Updated: Feb 17, 2021
Millennials have a bad reputation when it comes to money and wealth.
As a twenty-something, I personally have peers who have no prospects nor intention to buy a house, pay back their own student loans, or become monetarily self-sufficient.
That's sad and reflects poorly on my generation, as it should.
Part of what is driving this lack of responsibility and aspirations regarding money is a view by many millennials that money is inherently evil, and therefore a lack of interest in creating wealth. Other factors certainly contribute as well.
This is my message to my fellow millennials:
You're at your job to make money. You're in business to make money. Stop pretending you aren't.
I am a firm believer that your work should ultimately make the world a better place. You can (and should) have a passion for your work and career goals beyond money, but I can almost guarantee most of you are not working for free.
In case no one around you is, allow me to give you permission to ALSO place importance on building wealth.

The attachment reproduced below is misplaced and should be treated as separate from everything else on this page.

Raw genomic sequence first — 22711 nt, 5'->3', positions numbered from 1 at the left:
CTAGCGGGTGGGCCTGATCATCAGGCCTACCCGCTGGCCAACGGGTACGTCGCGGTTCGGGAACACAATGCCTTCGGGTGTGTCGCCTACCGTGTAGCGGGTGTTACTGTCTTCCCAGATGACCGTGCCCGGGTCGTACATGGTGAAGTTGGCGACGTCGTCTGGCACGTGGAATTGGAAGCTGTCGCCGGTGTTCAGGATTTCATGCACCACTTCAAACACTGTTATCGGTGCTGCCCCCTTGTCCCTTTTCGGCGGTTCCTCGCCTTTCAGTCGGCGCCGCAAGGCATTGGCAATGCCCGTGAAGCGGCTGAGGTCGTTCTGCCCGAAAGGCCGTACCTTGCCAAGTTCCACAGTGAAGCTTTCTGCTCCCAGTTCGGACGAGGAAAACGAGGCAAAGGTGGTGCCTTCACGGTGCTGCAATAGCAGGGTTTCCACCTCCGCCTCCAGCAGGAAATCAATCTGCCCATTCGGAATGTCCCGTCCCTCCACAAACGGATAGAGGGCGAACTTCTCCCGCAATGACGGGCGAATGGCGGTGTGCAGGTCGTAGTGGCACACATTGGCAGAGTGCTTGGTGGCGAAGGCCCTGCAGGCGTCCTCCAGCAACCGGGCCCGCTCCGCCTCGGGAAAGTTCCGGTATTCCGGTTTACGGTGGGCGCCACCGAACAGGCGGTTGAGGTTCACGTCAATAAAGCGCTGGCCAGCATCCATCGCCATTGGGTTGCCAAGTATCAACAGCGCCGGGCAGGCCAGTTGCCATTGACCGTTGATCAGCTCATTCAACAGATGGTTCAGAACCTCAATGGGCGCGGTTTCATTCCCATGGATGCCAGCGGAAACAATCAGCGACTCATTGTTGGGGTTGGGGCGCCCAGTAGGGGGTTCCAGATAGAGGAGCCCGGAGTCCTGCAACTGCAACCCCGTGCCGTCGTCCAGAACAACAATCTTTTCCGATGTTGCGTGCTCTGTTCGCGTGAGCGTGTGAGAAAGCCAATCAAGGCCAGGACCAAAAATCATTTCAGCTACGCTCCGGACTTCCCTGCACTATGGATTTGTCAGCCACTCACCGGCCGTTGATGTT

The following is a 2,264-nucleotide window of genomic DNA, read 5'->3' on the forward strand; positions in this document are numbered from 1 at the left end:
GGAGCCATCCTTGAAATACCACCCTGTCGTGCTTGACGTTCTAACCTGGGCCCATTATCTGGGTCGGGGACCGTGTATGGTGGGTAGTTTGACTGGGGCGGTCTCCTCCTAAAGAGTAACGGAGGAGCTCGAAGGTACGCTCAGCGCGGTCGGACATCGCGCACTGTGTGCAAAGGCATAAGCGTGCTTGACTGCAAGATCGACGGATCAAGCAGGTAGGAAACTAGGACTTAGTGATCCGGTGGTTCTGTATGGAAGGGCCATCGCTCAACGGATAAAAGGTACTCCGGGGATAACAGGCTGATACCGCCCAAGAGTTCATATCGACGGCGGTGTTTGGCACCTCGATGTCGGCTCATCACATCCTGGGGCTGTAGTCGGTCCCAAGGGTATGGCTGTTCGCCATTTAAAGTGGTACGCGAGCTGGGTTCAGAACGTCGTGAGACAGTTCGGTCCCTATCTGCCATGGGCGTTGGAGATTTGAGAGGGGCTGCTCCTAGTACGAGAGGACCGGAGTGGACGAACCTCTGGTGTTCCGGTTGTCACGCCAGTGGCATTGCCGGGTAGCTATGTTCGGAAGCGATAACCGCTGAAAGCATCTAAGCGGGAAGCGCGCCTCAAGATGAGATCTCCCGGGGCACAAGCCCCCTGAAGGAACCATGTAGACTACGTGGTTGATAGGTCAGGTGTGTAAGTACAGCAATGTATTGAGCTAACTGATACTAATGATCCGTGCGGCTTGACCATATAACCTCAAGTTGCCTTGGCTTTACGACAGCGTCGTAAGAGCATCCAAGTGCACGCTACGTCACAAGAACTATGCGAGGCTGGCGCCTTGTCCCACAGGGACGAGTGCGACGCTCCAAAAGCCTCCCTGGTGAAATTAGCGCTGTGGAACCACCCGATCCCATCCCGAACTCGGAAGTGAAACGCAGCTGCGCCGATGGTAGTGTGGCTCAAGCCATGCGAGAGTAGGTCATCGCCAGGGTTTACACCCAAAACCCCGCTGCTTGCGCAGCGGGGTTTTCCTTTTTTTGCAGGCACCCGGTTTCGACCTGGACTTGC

Money is nothing more than a tool that can be used for good or bad.
The beautiful thing is that when you are in control of your life and your money habits, you can choose to use your money for GOOD. Every single time.
For those who already understand this, I have another message:
Sometimes money can cost too much.
You can work adamantly to grow your wealth at the expense of your relationships, health, personal fulfillment and happiness, or your spiritual life.
If you work for someone else, imagine you were hit by a bus tomorrow morning. The organization would not skip a beat. You would be replaced within a couple of weeks, and business as usual would continue.
Your family on the other hand can never replace you at home. You cannot buy back your lost health, and no you cannot buy true happiness (I would rather be sad in a Ferrari though).
Money's importance should never be ignored, but money isn't everything.
How much is your money costing you?